• Green hydrogen could be produced as an energy carrier using electrolysis when there is an abundance of cheap available energy.
  • Industrial quantities of ammonia could be produced which could be used to transform the horrendously polluting shipping industry in the North Sea Basin into a new clean sector.
  • The interconnector will unlock a sustainable long-term future for the residents of Shetland. High value, exportable expertise could be developed in clean energy systems, and we could take advantage of the opportunity to generate significant return for the Shetland economy.
  • From Shetland, up to five million tonnes of CO2 could be abated per year by this time in two decades, thanks to the potential that the interconnector unlocks through the projects described above.

In Shetland, we have punched above our weight in the oil and gas industry for more than four decades, but during that time the molecules produced through our shores have done disproportionate harm for the benefits we’ve reaped.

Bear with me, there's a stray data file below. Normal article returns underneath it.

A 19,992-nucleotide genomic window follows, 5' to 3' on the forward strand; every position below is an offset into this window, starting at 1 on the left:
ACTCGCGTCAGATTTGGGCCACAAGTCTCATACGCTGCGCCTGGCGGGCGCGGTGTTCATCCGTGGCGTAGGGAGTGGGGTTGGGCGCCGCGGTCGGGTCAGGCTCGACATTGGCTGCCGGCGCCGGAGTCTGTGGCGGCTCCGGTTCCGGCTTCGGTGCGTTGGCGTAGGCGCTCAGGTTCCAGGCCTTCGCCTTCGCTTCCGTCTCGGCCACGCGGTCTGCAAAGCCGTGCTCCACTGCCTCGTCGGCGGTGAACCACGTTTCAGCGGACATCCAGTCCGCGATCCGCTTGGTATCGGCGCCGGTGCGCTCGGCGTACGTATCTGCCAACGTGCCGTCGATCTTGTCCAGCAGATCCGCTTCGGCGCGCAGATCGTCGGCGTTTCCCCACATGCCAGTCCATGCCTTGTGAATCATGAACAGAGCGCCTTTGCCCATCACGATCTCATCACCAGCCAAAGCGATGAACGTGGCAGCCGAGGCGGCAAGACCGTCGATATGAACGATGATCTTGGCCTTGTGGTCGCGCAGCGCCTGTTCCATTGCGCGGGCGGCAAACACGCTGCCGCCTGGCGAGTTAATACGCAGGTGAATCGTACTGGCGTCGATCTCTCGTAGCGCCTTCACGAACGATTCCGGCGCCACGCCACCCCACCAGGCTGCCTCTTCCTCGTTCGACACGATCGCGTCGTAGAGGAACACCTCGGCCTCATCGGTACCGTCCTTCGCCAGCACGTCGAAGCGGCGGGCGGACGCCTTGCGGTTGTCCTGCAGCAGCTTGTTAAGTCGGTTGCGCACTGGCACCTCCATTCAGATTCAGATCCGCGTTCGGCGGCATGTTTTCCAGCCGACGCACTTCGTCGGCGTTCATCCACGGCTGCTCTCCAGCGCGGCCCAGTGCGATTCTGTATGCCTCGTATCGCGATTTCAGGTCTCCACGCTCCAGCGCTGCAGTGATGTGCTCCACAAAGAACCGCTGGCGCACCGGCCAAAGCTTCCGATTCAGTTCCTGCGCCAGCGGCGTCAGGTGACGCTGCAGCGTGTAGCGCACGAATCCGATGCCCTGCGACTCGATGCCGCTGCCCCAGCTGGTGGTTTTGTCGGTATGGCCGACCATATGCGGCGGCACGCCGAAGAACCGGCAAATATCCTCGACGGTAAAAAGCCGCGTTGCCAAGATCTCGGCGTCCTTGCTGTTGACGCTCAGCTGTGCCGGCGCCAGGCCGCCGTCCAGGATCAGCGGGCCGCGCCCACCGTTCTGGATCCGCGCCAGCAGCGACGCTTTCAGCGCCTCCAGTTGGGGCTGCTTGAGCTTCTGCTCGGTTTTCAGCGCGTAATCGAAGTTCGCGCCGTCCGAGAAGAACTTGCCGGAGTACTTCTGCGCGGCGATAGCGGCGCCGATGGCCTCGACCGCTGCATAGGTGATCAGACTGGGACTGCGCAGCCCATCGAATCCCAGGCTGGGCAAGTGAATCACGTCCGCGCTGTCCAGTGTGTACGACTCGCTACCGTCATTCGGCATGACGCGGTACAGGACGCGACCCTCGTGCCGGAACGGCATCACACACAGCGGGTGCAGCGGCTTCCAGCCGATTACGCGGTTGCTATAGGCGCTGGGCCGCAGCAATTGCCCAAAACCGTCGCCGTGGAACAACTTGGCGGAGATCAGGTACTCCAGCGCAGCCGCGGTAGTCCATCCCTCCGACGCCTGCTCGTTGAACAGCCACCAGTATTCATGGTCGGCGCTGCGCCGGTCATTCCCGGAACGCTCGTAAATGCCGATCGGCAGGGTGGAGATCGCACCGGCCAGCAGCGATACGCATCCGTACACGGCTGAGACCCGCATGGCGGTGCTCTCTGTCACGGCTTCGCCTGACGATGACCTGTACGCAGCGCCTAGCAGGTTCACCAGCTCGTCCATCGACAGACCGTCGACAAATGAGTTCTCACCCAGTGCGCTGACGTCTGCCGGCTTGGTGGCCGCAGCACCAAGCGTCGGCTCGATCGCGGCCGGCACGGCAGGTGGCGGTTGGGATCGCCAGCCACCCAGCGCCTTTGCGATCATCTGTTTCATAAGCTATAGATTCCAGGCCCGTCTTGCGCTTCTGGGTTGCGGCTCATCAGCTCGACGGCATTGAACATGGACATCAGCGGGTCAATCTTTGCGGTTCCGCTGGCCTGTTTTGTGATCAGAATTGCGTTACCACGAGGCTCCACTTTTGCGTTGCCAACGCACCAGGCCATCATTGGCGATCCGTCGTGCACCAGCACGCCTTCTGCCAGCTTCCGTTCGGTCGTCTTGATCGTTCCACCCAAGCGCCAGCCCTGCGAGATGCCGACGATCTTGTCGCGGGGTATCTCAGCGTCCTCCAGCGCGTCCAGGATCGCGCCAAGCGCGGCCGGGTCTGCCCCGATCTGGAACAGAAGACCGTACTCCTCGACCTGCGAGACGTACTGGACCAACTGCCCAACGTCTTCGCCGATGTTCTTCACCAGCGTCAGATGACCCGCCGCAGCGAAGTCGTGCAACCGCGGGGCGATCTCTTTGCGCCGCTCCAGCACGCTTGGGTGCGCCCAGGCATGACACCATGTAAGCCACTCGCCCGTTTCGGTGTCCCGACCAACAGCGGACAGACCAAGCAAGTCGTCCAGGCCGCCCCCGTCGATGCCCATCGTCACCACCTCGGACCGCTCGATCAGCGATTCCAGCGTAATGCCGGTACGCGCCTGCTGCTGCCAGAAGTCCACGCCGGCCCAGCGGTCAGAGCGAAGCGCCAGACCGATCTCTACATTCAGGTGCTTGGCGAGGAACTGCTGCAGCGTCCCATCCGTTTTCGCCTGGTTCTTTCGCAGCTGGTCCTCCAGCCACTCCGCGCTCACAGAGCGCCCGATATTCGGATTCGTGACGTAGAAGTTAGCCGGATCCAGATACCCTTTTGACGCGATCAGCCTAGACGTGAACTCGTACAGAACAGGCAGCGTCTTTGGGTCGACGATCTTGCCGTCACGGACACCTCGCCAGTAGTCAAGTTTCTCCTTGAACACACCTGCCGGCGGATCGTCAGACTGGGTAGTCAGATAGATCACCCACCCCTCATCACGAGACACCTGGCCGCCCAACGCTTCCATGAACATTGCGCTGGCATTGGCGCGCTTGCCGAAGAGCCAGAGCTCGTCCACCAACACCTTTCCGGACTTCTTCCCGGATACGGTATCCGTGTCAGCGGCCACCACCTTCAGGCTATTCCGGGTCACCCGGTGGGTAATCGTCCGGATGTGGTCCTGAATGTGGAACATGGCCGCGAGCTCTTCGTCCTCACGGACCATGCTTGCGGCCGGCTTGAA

Now, we find ourselves once again in possession of a commodity that the world needs. But this time we have the opportunity to be a clean energy leader on a global stage, with the highest CO2 abatement figures per head of population in the world; remember what I said about the human cost of these emissions – we would effectively go from being responsible for the most climate related deaths of any region in the UK per resident, to being responsible for the most lives saves per resident, in the world. That is within our gift.

We can develop a world leading clean energy hub and do disproportionate good because of it, and the community will benefit from it over generations. But there is a very short window of time, and it’s only possible with the interconnector, which is only possible with the wind farm. So that is why the project makes sense.